Potassium-rich salty tomato juice is incredibly helpful in keeping you hydrated and preventing the amount of urine you need to pass. Something special about a can of tomato juice on an airplane.
What to do when you land to avoid jet lag
Adapt your mindset to the new location
It is not a “new time zone”. This is “your” time zone. You are here, living in this time zone. Treat it like a normal day. Set your watch, forget what happened the day before. It’s your here, it’s your now. Adapt.
Stay awake and active until bedtime in the new location
When you arrive, stay up and active until bedtime in the new location. No siesta. Keep moving.
Be outdoors as much as possible
Natural light is your friend. This will help regulate your circadian rhythm and keep you awake.
Take a long walk
Walk as long as you can. It’s a great way to explore a new city, and it keeps you moving and keeps you from wanting to nap. It also exposes you to sunlight, which, as I explained, will improve your circadian realignment to the new location.
Eat a meal at the right time, but don’t go too heavy
Food is another circadian trainer. Eat your meals respecting the correct meal times on site.
Keep a dark chocolate bar on you
If I land in the morning in the new location, I’ll make sure to eat half a bar of dark chocolate for breakfast with coffee. Dark chocolate has been shown to help stave off jet lag when eaten for breakfast (although in animals).
Getting ready for bedtime in the new location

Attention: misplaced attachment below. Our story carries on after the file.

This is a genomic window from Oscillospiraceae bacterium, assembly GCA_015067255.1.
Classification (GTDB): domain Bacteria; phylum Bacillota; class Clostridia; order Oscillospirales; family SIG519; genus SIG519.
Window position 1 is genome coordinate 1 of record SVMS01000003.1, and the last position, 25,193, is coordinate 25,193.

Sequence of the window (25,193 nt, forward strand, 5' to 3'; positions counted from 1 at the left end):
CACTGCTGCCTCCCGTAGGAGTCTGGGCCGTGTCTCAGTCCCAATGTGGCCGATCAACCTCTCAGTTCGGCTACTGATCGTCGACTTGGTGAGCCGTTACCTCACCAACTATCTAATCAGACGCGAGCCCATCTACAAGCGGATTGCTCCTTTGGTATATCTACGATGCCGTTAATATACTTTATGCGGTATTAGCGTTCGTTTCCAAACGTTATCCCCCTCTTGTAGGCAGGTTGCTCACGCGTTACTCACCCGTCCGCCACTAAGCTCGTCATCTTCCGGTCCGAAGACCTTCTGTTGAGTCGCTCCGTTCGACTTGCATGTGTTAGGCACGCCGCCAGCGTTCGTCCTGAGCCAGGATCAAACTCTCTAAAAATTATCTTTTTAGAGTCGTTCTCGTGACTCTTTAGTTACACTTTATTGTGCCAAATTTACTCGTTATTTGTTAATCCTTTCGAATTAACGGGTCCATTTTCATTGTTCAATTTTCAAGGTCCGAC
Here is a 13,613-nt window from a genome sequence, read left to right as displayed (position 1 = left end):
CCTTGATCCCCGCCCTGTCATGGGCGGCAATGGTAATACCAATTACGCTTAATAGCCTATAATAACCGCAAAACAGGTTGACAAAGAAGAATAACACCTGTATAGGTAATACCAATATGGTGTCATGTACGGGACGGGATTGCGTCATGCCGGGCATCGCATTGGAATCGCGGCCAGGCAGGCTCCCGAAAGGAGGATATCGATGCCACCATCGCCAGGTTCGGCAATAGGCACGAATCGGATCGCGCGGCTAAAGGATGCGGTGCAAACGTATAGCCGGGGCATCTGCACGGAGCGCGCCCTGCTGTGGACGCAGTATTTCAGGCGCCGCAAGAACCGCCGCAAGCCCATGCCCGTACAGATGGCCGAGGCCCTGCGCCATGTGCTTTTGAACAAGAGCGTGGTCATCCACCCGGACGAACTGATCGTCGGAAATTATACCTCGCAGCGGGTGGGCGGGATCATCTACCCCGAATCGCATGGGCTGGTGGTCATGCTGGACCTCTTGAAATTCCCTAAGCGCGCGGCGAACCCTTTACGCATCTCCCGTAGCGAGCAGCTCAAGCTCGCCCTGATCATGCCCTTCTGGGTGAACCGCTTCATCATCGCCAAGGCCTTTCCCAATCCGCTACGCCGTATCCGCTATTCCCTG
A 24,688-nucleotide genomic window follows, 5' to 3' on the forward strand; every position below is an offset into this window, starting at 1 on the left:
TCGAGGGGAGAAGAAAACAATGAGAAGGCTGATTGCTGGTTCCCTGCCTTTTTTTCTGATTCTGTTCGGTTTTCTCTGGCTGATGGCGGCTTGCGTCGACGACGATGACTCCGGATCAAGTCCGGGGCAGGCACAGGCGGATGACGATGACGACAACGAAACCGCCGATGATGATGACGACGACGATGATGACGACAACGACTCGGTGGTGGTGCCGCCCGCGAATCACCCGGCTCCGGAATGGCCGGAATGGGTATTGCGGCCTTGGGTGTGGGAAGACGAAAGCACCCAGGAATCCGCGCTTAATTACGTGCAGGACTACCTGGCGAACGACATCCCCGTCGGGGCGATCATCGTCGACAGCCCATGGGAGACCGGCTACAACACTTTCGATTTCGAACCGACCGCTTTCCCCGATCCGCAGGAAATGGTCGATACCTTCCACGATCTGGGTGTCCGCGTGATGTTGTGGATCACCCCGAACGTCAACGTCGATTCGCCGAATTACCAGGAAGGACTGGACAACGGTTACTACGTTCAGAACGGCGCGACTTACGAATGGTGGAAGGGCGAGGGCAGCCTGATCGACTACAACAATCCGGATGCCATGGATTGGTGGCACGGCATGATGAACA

Take 10 mg of melatonin before bed
45 minutes before bedtime in the new location, take 10 mg of melatonin. It will help you fall asleep faster, of course, but more importantly, it will tell your circadian clock that it’s bedtime and allow you to adjust to the new time zone.
The following night, take 5 mg. The next evening, take 2.5 mg. Then you are done with melatonin.
Follow all normal sleep hygiene rules
Reduce artificial light after dark, wear blue goggles, do the same bedtime routine you follow at home, read fiction in bed. All the sleep hygiene the rules still apply.
What to do the next day
Train outside in the morning sun
Go for a run, do some sprints, or exercise outside in the sun. If you manage to do it at sunrise, great. Intense physical activity combined with morning sun helps establish and train your new circadian rhythm.
Maintain watch strategies
Long walk, lots of light, stay active, no naps, regular meals. Keep doing this to maintain the adaptation.
Common Mistakes People Make With Jet Lag
Take a nap when they arrive. This is supposed to “tone” things down, but all it does is keep your circadian rhythm adjusted to your local time zone and ruin your ability to adjust to the new.
Avoid melatonin. People think taking melatonin is “unnatural”. You know what’s not natural? Flying halfway around the world and expecting your circadian rhythm to adjust on its own. Melatonin is an incredibly useful tool for training a new rhythm. Everyone should use it.
Pigging and excessive drinking. You are tired from the long flight. You are irritable. You are on the alert. It may feel good to eat a giant meal of junk food and open a bottle of wine (or two), but don’t. You are just stepping back.
To take it easy. Relaxing on the first day sounds like a good idea because you’re exhausted, but that’s the last thing you need. Instead of “taking things into your own hands” at the hotel, sketching out the shades, and watching weird foreign TV, you have to be outside and experience the new location and adapt.
And so concludes my jet lag protocol. It’s easy and looks quite natural. After all that, life will seem normal to you and you can just enjoy the trip!